Hasten in Giving Ṣadaqah
The Prophet, in several aḥadîth, encouraged the people to hasten in giving charity as that would benefit them the most. It should not be delayed until a time when the person is no longer able to donate or until he or she no longer finds an eligible recipient. A man asked the Prophet,
O Messenger of Allah! What kind of charity is the best?” He replied. “To give in charity when you are healthy and greedy, hoping to be wealthy and afraid of becoming poor. Don’t delay giving in charity till the time when you are on the deathbed when you say, ‘Give so much to so-and-so and so much to so-and so,’ and at that time the property is not yours but it belongs to so-and-so (i.e., your inheritors). (Bukhâri and Muslim)
This means that giving of charity should not be postponed until the time of death or after death. In these times, many people leave their wealth and belongings in a written will to be distributed after death, but this is something that is discouraged in Islam. Giving should be carried out when the person is strong and able and in a state of desiring wealth. One of the purposes of Ṣadaqah is to purify the soul of the yearning for material possessions and this cannot be realized after death.
The Prophet provided the finest example of this principle. ¢Uqbah ibn Al-Hârith narrated,
Once the Prophet offered the ¢Asr ṣalaḥ and then hurriedly went to his house and returned immediately. I (or somebody else) asked him (as to what was the matter) and he said, ‘I left at home a piece of gold which was from the charity and I disliked to let it remain a night in my house, so I had it distributed.’ (Bukhâri)
The Prophet did not want to keep the gold in his house for even one night. Oftentimes, we see the opposite in the world today, with people finding it difficult to part with even the smallest piece of gold or jewelry.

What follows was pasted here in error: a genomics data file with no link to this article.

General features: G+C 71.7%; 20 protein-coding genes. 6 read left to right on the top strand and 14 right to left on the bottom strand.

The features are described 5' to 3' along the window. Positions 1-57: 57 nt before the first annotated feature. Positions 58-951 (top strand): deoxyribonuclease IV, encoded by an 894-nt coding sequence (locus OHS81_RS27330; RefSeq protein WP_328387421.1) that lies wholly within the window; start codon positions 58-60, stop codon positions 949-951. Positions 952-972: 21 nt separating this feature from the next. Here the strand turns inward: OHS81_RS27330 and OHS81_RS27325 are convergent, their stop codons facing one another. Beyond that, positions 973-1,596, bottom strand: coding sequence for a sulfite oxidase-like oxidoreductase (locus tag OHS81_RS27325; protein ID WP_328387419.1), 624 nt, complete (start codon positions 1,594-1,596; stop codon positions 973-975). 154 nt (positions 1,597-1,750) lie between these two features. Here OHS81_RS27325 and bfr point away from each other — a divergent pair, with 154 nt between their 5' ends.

There will also come a time when it will be difficult to find someone who is eligible to receive charity (primarily in monetary form). A person should not delay in giving as this may occur in their lifetime. The Prophet said,
(O people!) Give in charity (for Allah’s cause) because a time will come when a person will carry his object of charity from place to place (and he will not find any person to take it) and any person whom he shall request to take it will reply, ‘If you had brought it yesterday, I would have taken it, but today I am not in need of it.’ (Bukhâri)
The Prophet œ said,
O people, you should do whatever good deeds you can, for Allah does not stop giving reward until you stop doing good deeds. And the most beloved of deeds to Allah is that in which a person persists, even if it is only a little. If the family of Muhammad started to do something, they would persist in it. (Bukhâri and Muslim)
It is not enough to sporadically carry out acts of goodness, but a Muslim should be persistent in Ṣadaqah, even it is with only something small. This is something that the Prophet encouraged, for it provides ongoing benefit to the individual and society. Ṣadaqah Zakah can only be given to Muslims, while other forms of Ṣadaqah may be given to both Muslims and non-Muslims alike as long as the non-Muslims are not in a state of war against the Muslims. Allah says,
Allah does not forbid you to deal justly and kindly with those who fought not against you on account of religion nor drove you out of your homes. Verily, Allah loves those who deal with equity. [Surat Al-Mumtahanah,60:8]
It is allowed to give Ṣadaqah to non-Muslim family members as well — in order to maintain and strengthen the ties of kinship. Asmâ’, the daughter of Abu Bakr said,
My mother came to me when she was still a polytheist. I consulted the Messenger of Allah saying, ‘O Messenger of Allah, my mother has come to me and she is asking for help. Should I uphold the ties of kinship with her?’ He said, ‘Yes, uphold the ties of kinship with her.’ (Bukhâri)
It is preferable, however, to give Ṣadaqah to the poor and needy Muslims since this may help them obey Allah and assist them in both the worldly and spiritual affairs. It also strengthens the bonds of brotherhood among Muslims, especially when the poor among the Muslims far outnumber the rich (as is the case today). If it is known that the Muslim will use it for sinful purposes or to harm another Muslim, then it is not allowed to give it to that person.
…To be continued, inshâ’Allah